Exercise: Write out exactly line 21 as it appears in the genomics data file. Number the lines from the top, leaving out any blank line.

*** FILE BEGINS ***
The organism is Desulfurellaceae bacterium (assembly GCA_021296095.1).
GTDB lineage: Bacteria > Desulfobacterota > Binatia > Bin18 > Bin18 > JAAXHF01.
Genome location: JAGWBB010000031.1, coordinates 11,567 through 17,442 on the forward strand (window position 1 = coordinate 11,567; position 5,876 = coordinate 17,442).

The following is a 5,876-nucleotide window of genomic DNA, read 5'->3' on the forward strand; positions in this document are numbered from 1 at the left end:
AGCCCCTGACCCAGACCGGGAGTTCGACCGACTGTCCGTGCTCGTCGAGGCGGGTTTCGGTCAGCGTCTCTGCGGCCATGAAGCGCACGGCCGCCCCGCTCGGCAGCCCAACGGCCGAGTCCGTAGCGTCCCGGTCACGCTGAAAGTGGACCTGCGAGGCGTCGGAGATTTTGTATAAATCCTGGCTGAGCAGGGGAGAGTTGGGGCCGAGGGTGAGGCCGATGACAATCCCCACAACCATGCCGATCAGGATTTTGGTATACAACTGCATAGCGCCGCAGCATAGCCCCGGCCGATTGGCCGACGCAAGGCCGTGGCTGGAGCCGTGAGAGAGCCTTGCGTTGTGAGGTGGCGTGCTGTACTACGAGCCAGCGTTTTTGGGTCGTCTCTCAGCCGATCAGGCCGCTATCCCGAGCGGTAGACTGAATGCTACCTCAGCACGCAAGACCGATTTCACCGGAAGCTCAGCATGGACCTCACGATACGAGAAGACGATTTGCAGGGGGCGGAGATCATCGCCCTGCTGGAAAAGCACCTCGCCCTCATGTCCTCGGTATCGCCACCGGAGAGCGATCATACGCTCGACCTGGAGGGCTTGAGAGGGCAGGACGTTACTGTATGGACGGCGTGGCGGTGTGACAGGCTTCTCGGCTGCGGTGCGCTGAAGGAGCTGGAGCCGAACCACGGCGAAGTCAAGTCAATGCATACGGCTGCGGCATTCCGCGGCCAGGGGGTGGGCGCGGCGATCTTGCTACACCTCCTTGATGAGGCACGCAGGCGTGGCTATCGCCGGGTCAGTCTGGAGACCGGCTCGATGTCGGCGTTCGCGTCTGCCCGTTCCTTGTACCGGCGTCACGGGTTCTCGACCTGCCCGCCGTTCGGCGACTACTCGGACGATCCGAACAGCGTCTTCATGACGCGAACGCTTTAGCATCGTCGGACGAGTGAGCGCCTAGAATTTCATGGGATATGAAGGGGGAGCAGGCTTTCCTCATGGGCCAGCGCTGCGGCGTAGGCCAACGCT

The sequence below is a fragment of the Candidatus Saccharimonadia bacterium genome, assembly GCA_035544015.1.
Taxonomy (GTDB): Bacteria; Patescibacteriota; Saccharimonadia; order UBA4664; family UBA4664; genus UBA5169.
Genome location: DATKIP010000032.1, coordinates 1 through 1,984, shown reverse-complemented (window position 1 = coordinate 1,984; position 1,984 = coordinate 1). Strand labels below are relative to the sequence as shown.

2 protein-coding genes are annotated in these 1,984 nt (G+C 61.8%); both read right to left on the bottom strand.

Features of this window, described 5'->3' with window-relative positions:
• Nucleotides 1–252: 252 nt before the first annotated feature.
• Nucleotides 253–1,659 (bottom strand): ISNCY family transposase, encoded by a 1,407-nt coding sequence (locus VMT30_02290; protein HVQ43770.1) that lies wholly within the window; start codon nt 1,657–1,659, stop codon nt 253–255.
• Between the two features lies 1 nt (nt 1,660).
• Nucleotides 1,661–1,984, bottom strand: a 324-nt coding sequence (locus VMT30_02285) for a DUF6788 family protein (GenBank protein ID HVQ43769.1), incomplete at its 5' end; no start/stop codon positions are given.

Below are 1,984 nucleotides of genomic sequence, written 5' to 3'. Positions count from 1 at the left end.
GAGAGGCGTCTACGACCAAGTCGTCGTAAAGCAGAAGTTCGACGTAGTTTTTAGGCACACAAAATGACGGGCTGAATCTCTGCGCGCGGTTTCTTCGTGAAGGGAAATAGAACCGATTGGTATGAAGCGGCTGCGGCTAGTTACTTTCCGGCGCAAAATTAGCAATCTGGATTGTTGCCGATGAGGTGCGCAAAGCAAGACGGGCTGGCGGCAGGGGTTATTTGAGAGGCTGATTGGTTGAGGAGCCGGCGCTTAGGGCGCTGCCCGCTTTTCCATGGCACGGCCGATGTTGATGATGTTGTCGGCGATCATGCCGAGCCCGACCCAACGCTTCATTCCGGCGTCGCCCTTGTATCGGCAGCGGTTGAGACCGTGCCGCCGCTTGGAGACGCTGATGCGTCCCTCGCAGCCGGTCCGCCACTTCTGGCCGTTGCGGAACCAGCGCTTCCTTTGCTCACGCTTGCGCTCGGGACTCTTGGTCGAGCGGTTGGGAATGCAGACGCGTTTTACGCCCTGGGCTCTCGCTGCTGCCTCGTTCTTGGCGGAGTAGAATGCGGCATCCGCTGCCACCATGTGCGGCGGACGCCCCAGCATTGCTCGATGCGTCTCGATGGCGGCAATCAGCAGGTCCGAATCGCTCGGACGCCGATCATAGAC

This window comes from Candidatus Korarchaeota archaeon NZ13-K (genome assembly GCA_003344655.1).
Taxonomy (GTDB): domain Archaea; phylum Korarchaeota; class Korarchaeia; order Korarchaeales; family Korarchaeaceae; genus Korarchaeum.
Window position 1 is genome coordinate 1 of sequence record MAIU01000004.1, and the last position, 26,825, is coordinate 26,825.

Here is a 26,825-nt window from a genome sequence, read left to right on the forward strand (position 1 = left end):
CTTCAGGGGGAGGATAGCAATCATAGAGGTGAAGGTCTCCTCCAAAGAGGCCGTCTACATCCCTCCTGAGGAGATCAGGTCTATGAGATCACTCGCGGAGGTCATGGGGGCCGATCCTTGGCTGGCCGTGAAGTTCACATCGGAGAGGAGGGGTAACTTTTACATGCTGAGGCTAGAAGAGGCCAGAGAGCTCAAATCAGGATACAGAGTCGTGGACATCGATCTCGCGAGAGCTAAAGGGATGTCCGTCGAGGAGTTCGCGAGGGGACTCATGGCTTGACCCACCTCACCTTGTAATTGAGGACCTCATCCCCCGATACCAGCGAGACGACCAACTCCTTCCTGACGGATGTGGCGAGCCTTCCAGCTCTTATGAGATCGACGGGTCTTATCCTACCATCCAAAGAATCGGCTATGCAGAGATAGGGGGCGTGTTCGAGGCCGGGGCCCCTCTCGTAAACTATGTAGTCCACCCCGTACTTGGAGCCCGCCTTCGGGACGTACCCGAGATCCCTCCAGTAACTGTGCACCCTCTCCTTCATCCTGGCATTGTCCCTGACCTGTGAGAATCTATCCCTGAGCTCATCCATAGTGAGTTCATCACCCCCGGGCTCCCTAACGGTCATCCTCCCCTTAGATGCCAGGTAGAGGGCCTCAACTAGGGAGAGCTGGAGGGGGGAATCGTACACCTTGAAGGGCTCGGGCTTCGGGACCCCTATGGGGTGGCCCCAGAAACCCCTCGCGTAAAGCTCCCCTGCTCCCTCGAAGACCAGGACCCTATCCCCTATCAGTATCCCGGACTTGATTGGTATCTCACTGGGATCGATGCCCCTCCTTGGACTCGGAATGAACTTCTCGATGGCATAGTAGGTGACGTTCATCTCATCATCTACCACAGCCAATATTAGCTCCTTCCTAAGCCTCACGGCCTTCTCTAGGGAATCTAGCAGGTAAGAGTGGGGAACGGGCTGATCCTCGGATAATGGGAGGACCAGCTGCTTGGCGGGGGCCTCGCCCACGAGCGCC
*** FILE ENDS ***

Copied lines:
CTTCAGGGGGAGGATAGCAATCATAGAGGTGAAGGTCTCCTCCAAAGAGGCCGTCTACATCCCTCCTGAGGAGATCAGGTCTATGAGATCACTCGCGGAGGTCATGGGGGCCGATCCTTGGCTGGCCGTGAAGTTCACATCGGAGAGGAGGGGTAACTTTTACATGCTGAGGCTAGAAGAGGCCAGAGAGCTCAAATCAGGATACAGAGTCGTGGACATCGATCTCGCGAGAGCTAAAGGGATGTCCGTCGAGGAGTTCGCGAGGGGACTCATGGCTTGACCCACCTCACCTTGTAATTGAGGACCTCATCCCCCGATACCAGCGAGACGACCAACTCCTTCCTGACGGATGTGGCGAGCCTTCCAGCTCTTATGAGATCGACGGGTCTTATCCTACCATCCAAAGAATCGGCTATGCAGAGATAGGGGGCGTGTTCGAGGCCGGGGCCCCTCTCGTAAACTATGTAGTCCACCCCGTACTTGGAGCCCGCCTTCGGGACGTACCCGAGATCCCTCCAGTAACTGTGCACCCTCTCCTTCATCCTGGCATTGTCCCTGACCTGTGAGAATCTATCCCTGAGCTCATCCATAGTGAGTTCATCACCCCCGGGCTCCCTAACGGTCATCCTCCCCTTAGATGCCAGGTAGAGGGCCTCAACTAGGGAGAGCTGGAGGGGGGAATCGTACACCTTGAAGGGCTCGGGCTTCGGGACCCCTATGGGGTGGCCCCAGAAACCCCTCGCGTAAAGCTCCCCTGCTCCCTCGAAGACCAGGACCCTATCCCCTATCAGTATCCCGGACTTGATTGGTATCTCACTGGGATCGATGCCCCTCCTTGGACTCGGAATGAACTTCTCGATGGCATAGTAGGTGACGTTCATCTCATCATCTACCACAGCCAATATTAGCTCCTTCCTAAGCCTCACGGCCTTCTCTAGGGAATCTAGCAGGTAAGAGTGGGGAACGGGCTGATCCTCGGATAATGGGAGGACCAGCTGCTTGGCGGGGGCCTCGCCCACGAGCGCC